CompEng, That is precisely the thinking behind the bailouts today, that temporary happiness is more important than change taking place for longer-term well-being. This downturn is nothing more than the market signaling that too many people were working in finance and construction and that they need to find something else to do. Similarly, better for journalists to be taught this lesson that their economic illilteracy has a giant price: when the tech underlying their industry changes, they're completely clueless about finding a new business model because of their economic ignorance. Of course, it's not only them, the techies could come in and build a new model but they're almost as economically ignorant. Should I care if a bunch of overpaid whiners are now paying the price for their long history of economic illiteracy, particularly when the amount of journalistic work will soon explode once micropayments are deployed? To the contrary, I relish their discomfort :) and I look forward to the day soon when this same process repeats for teachers and the medical crowd, hell, I'll try to get that day here as fast as I can. :D

CompEng

September 25, 2009 02:49 PM

Ajay,

I don't disagree that things have to change. To the extent that people's discomfort comprises from their unwillingness to change, or unhappiness that their sense of entitlement has been punctured, I totally agree with you. If a person's people sense of self-worth derives from an illusory sense of his or her capacity, then it doesn't bother me to see that person educated.

On the other hand, if someone has spent 20 years as a journalist, and a good one, only to find that another musical chair has been pulled, I can accept that but take no joy in it. If that same person suffers financial hardship because it takes cash and time to retrain, and they always thought they were good enough to beat out the competition and stay in the game: that's just the way it goes. But that person does have my sympathy. And if that person is force to leave the game for a few years, only to get back in when things change, that feels a little wasteful, even if it can no longer be avoided.

I agree with you that teachers and the medical crowd will see that same thing occur, and it will be good to see the changes on the macro level, but with the same caveats: some people will undergo real suffering and not just minor discomfort because they bought into a false sense of the economy.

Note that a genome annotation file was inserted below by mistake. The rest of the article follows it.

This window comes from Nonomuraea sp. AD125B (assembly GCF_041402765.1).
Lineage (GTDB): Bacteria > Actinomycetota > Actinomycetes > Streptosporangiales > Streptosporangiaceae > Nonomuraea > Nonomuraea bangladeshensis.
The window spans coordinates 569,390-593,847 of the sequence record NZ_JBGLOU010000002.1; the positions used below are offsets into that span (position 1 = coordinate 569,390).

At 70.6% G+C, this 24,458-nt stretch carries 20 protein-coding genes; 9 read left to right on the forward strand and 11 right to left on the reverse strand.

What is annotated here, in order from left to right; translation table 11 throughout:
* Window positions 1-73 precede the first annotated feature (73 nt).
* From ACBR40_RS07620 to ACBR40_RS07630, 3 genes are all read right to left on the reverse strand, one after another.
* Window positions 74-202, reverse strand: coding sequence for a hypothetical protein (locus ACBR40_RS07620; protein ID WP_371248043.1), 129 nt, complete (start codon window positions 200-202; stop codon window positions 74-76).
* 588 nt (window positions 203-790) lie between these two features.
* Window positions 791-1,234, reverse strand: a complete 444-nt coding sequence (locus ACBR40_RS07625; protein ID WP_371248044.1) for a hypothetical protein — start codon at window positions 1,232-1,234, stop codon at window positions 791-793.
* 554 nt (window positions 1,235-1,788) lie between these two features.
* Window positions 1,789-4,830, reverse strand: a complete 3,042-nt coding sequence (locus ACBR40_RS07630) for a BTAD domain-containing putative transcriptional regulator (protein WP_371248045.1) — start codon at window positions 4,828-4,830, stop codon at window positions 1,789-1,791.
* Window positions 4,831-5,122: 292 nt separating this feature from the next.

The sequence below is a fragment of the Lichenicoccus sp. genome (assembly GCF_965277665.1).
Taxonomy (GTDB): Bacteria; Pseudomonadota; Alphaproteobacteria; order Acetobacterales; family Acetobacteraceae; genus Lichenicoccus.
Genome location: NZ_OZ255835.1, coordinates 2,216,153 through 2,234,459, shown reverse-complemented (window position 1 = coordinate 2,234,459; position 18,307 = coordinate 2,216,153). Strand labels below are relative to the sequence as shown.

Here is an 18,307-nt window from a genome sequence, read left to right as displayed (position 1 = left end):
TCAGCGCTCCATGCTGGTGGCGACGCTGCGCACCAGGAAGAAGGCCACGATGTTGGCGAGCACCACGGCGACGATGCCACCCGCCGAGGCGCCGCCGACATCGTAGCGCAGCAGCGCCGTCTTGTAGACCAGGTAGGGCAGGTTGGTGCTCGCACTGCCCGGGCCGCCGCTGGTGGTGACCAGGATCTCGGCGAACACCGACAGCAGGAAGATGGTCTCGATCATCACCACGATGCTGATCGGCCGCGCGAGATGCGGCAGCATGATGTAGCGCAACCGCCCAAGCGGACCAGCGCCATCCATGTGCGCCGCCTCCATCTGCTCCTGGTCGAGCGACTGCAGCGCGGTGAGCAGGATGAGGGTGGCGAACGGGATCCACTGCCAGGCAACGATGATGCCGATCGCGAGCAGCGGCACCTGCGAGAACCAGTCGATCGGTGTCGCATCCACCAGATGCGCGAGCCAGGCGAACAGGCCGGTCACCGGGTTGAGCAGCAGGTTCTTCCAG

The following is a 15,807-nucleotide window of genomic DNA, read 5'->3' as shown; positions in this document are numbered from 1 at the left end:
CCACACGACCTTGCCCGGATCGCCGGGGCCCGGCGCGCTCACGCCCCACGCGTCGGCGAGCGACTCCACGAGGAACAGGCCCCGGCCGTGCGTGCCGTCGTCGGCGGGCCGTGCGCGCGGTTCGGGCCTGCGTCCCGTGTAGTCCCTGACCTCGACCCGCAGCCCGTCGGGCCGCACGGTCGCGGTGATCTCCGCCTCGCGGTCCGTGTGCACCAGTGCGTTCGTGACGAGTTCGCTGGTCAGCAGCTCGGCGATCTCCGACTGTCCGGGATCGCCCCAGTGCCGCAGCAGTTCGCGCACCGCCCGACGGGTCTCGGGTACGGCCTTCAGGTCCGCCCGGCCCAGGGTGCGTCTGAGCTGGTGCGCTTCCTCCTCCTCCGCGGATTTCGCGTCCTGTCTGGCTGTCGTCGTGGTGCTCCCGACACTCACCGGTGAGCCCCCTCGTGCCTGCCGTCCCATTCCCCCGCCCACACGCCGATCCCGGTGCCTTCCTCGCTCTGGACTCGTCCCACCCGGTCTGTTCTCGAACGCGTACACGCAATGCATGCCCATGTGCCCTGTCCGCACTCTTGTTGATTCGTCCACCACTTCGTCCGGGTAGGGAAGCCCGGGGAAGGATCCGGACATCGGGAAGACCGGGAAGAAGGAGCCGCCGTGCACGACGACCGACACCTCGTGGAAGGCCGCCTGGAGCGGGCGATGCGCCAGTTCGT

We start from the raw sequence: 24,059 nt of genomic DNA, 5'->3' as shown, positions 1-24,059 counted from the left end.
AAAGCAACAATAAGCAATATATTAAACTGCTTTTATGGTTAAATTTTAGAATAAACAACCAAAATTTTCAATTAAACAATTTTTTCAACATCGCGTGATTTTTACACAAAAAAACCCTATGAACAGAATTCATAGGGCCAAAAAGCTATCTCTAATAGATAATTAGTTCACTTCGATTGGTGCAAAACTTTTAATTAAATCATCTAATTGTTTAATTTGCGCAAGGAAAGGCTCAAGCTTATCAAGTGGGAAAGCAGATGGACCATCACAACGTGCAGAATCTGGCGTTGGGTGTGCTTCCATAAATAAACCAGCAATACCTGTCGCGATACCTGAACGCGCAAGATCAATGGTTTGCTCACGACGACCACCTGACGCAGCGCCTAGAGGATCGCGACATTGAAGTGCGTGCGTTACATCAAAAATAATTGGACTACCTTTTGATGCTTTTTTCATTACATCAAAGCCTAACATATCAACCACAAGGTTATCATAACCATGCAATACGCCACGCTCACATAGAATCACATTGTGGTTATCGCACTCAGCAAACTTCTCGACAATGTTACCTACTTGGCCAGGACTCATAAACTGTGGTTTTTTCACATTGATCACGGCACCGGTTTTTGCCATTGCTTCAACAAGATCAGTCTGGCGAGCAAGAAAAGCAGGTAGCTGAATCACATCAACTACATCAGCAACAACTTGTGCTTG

Here, I think we see the same reality, but through much different perspectives. It might be different if people lived forever and actually had a chance to learn from all their mistakes, but the span of our lives isn't really that long a term. Should you care? That's really up to you.

Amy Vernon

September 25, 2009 03:55 PM

What makes this data somewhat meaningless is that it combines employed by others and self-employed. If you separated them out, I think you'd find that the "employed by others" had declined precipitously and the "self-employed" had increased greatly. And the difference there is that many people saying they're self-employed journalists or editors or PR managers may not even have a client. They're just trying to make a go of it freelancing because they've lost their job.

Ajay

September 25, 2009 03:58 PM

CompEng, first off, it's not real suffering, that's what the poor in Bangladesh or Zaire go through. Second, whatever problems they go through are a direct consequence of their own ignorance. How hard would it be for them to start a blog and set up subscriptions through Paypal? You don't need micropayments to make money online, they just make it much easier. Journalists have long worked for newspapers that were often shielded from market forces because many towns were one-paper towns, because of the idiotic and overblown economies of scale arguments I've referred to before. Papers were considered some of the most profitable businesses for decades as a result and journalists benefited from that. Now technology has changed and all that is gone, time they experienced a real market rather than the fantasy world they've long inhabited, which no doubt allowed them the luxury of their leftist delusions. It's satisfying to see these economic illiterates have to finally face up to economic reality, I love it. :)